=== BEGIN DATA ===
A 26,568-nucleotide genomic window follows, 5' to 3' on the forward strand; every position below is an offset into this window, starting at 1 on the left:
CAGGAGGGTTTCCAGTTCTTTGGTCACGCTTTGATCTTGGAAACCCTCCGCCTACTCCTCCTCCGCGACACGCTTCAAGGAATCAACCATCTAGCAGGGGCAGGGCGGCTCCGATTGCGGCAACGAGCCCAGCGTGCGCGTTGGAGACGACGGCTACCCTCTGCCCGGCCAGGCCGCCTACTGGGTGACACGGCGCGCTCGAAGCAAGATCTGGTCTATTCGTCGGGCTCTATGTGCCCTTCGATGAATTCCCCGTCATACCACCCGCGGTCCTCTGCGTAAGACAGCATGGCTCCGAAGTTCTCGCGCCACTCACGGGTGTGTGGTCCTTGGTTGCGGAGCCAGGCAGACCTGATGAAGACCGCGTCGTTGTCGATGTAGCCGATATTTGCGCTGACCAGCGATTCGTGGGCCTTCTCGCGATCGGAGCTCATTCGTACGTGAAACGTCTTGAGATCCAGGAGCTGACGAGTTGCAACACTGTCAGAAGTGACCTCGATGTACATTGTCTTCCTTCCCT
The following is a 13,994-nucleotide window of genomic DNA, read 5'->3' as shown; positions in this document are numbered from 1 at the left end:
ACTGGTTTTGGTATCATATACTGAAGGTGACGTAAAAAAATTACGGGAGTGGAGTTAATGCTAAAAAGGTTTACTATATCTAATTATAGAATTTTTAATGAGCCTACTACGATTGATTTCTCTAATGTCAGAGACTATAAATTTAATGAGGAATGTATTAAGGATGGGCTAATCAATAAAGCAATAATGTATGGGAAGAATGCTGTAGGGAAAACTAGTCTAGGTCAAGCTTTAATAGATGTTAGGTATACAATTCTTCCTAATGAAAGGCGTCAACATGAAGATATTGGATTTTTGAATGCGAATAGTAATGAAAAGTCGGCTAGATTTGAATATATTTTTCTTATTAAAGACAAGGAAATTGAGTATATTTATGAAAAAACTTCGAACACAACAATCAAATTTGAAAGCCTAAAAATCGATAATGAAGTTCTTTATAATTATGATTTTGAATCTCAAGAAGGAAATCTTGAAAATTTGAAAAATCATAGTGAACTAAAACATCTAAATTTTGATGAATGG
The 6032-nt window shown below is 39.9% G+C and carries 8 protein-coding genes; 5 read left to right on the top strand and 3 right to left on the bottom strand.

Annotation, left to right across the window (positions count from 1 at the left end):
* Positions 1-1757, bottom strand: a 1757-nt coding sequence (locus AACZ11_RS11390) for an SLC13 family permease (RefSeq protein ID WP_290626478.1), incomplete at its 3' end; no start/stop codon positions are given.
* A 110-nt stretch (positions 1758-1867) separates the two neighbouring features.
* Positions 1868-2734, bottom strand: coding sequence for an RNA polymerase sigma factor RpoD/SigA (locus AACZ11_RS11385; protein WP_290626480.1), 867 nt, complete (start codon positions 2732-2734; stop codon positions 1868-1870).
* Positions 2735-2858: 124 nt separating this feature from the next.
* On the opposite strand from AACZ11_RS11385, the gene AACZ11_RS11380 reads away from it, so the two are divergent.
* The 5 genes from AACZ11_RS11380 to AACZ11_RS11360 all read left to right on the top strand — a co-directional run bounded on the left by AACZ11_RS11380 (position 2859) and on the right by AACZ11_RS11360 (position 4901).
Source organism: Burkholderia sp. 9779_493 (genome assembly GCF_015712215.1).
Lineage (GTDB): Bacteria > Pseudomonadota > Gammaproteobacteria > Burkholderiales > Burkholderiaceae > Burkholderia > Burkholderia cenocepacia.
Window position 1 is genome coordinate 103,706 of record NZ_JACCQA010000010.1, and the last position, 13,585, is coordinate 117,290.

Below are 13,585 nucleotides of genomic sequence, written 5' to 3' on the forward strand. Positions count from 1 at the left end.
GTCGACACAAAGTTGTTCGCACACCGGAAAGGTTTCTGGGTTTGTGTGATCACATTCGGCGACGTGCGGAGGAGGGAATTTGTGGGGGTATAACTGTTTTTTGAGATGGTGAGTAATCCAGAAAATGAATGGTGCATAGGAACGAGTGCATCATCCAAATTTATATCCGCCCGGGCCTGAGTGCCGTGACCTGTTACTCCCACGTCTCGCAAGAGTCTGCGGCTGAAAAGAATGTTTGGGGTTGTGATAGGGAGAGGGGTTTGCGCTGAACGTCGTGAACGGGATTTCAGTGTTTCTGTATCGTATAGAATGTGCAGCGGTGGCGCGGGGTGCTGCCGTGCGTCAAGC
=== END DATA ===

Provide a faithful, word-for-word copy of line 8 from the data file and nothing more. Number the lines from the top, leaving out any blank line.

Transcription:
* A 110-nt stretch (positions 1758-1867) separates the two neighbouring features.